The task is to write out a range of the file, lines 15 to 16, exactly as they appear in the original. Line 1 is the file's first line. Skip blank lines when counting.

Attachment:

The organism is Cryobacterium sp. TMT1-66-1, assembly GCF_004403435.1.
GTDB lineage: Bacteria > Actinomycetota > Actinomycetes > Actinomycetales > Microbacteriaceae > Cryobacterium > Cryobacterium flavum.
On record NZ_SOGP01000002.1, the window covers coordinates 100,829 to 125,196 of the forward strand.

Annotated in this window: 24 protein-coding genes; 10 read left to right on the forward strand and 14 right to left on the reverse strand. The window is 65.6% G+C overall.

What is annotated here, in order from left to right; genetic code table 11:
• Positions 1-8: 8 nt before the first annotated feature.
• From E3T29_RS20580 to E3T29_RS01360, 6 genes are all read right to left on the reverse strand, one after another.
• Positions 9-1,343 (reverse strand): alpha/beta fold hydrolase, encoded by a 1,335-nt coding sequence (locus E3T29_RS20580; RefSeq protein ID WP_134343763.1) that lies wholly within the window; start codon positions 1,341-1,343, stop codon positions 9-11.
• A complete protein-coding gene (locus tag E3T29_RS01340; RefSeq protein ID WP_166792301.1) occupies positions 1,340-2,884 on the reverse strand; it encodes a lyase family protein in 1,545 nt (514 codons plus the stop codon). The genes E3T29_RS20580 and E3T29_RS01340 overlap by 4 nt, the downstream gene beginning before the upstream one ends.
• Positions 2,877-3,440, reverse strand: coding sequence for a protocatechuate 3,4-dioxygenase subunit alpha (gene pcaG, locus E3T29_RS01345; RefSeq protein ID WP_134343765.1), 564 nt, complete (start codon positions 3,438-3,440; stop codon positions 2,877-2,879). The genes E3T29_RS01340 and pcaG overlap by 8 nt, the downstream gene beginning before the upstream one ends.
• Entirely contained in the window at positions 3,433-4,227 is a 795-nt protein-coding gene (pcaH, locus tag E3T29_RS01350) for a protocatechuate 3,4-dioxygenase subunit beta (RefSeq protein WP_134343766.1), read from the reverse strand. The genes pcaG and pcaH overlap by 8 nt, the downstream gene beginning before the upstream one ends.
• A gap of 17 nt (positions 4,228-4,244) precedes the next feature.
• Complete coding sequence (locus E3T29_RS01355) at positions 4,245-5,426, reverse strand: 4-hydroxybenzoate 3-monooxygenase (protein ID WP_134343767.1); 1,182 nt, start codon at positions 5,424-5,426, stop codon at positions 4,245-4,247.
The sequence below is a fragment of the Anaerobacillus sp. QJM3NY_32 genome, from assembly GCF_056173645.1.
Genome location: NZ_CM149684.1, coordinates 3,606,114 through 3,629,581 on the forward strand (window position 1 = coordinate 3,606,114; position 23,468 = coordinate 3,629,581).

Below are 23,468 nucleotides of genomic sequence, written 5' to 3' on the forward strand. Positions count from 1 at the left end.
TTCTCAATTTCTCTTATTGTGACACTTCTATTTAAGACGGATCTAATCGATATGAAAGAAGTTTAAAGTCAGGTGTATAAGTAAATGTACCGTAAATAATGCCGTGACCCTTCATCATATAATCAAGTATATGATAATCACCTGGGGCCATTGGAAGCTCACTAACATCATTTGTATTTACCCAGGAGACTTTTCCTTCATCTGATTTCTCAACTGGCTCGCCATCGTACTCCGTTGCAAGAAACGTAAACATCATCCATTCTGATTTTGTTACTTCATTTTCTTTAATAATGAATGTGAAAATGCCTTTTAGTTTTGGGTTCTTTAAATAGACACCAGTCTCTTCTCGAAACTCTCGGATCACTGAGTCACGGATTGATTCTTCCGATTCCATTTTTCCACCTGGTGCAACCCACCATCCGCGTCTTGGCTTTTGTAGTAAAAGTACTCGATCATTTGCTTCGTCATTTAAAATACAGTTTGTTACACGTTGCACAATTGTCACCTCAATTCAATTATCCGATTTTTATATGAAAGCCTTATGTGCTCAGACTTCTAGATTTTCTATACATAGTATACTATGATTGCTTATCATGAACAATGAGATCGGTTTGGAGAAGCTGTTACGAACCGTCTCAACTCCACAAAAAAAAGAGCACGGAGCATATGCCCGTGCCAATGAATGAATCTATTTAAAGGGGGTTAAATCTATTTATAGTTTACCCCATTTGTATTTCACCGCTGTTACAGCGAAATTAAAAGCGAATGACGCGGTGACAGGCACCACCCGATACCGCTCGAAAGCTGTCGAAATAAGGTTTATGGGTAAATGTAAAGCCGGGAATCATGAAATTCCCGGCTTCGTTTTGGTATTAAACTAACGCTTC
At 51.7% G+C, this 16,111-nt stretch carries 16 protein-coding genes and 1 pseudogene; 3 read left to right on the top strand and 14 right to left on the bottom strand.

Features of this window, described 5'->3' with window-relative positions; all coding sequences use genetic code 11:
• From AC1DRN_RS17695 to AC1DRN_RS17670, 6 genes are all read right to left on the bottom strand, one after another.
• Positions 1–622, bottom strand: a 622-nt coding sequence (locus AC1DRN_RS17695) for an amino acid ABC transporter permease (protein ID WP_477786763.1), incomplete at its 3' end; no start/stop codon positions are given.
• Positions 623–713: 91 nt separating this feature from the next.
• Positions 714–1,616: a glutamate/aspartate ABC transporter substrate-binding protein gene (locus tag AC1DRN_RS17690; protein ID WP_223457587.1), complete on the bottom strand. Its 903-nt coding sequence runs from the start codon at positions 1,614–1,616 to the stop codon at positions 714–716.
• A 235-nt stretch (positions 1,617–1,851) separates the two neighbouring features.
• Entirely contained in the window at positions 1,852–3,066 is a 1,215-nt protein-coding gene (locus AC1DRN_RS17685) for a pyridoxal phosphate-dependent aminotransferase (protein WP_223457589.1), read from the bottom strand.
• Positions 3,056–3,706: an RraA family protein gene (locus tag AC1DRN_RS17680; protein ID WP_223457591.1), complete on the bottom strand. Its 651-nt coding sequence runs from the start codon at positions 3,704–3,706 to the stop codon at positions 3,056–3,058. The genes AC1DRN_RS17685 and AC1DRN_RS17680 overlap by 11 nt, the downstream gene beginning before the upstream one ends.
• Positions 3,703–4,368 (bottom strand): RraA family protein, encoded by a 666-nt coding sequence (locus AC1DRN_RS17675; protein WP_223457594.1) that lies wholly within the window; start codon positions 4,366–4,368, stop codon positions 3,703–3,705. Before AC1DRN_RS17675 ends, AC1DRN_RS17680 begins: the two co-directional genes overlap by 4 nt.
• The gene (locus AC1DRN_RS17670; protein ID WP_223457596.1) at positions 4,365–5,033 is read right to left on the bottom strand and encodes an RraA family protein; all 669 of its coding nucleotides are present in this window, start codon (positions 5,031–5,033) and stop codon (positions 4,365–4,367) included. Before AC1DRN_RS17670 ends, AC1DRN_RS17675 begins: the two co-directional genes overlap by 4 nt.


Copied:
Genome location: NZ_CM149684.1, coordinates 3,606,114 through 3,629,581 on the forward strand (window position 1 = coordinate 3,606,114; position 23,468 = coordinate 3,629,581).

Below are 23,468 nucleotides of genomic sequence, written 5' to 3' on the forward strand. Positions count from 1 at the left end.